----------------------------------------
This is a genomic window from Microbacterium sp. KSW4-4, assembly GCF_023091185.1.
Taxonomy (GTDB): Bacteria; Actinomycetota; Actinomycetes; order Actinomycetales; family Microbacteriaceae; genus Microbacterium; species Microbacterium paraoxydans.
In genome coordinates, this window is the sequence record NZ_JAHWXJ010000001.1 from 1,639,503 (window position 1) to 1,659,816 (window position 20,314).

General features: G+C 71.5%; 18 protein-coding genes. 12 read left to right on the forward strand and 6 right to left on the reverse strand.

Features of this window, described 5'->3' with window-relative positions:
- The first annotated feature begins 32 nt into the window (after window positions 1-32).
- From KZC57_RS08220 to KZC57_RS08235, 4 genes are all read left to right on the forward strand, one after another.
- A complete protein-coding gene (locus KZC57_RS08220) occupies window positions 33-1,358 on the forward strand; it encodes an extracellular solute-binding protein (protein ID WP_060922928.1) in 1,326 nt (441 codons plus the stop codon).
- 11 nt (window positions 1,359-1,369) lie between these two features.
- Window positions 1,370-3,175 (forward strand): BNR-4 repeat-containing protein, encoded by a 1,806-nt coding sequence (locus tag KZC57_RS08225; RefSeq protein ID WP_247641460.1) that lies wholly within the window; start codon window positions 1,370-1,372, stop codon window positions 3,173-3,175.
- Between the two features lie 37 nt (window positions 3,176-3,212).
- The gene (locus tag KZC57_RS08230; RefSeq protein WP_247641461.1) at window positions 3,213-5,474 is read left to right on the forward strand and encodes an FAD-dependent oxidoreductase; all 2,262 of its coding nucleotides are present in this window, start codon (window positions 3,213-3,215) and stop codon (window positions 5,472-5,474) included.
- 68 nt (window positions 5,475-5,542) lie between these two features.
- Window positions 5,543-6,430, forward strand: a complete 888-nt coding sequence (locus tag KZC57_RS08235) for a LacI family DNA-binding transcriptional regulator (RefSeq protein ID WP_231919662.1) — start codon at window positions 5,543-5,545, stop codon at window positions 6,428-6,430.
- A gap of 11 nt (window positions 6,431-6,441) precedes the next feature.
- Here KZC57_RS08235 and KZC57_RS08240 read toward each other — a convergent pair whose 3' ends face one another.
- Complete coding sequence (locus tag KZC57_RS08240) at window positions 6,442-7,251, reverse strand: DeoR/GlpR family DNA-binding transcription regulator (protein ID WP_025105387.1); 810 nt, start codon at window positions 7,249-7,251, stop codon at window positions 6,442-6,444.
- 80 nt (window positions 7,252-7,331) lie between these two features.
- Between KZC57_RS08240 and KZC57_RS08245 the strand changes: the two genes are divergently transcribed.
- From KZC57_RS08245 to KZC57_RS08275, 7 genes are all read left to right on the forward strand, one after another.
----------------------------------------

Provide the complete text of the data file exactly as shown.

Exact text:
This is a genomic window from Microbacterium sp. KSW4-4, assembly GCF_023091185.1.
Taxonomy (GTDB): Bacteria; Actinomycetota; Actinomycetes; order Actinomycetales; family Microbacteriaceae; genus Microbacterium; species Microbacterium paraoxydans.
In genome coordinates, this window is the sequence record NZ_JAHWXJ010000001.1 from 1,639,503 (window position 1) to 1,659,816 (window position 20,314).

General features: G+C 71.5%; 18 protein-coding genes. 12 read left to right on the forward strand and 6 right to left on the reverse strand.

Features of this window, described 5'->3' with window-relative positions:
- The first annotated feature begins 32 nt into the window (after window positions 1-32).
- From KZC57_RS08220 to KZC57_RS08235, 4 genes are all read left to right on the forward strand, one after another.
- A complete protein-coding gene (locus KZC57_RS08220) occupies window positions 33-1,358 on the forward strand; it encodes an extracellular solute-binding protein (protein ID WP_060922928.1) in 1,326 nt (441 codons plus the stop codon).
- 11 nt (window positions 1,359-1,369) lie between these two features.
- Window positions 1,370-3,175 (forward strand): BNR-4 repeat-containing protein, encoded by a 1,806-nt coding sequence (locus tag KZC57_RS08225; RefSeq protein ID WP_247641460.1) that lies wholly within the window; start codon window positions 1,370-1,372, stop codon window positions 3,173-3,175.
- Between the two features lie 37 nt (window positions 3,176-3,212).
- The gene (locus tag KZC57_RS08230; RefSeq protein WP_247641461.1) at window positions 3,213-5,474 is read left to right on the forward strand and encodes an FAD-dependent oxidoreductase; all 2,262 of its coding nucleotides are present in this window, start codon (window positions 3,213-3,215) and stop codon (window positions 5,472-5,474) included.
- 68 nt (window positions 5,475-5,542) lie between these two features.
- Window positions 5,543-6,430, forward strand: a complete 888-nt coding sequence (locus tag KZC57_RS08235) for a LacI family DNA-binding transcriptional regulator (RefSeq protein ID WP_231919662.1) — start codon at window positions 5,543-5,545, stop codon at window positions 6,428-6,430.
- A gap of 11 nt (window positions 6,431-6,441) precedes the next feature.
- Here KZC57_RS08235 and KZC57_RS08240 read toward each other — a convergent pair whose 3' ends face one another.
- Complete coding sequence (locus tag KZC57_RS08240) at window positions 6,442-7,251, reverse strand: DeoR/GlpR family DNA-binding transcription regulator (protein ID WP_025105387.1); 810 nt, start codon at window positions 7,249-7,251, stop codon at window positions 6,442-6,444.
- 80 nt (window positions 7,252-7,331) lie between these two features.
- Between KZC57_RS08240 and KZC57_RS08245 the strand changes: the two genes are divergently transcribed.
- From KZC57_RS08245 to KZC57_RS08275, 7 genes are all read left to right on the forward strand, one after another.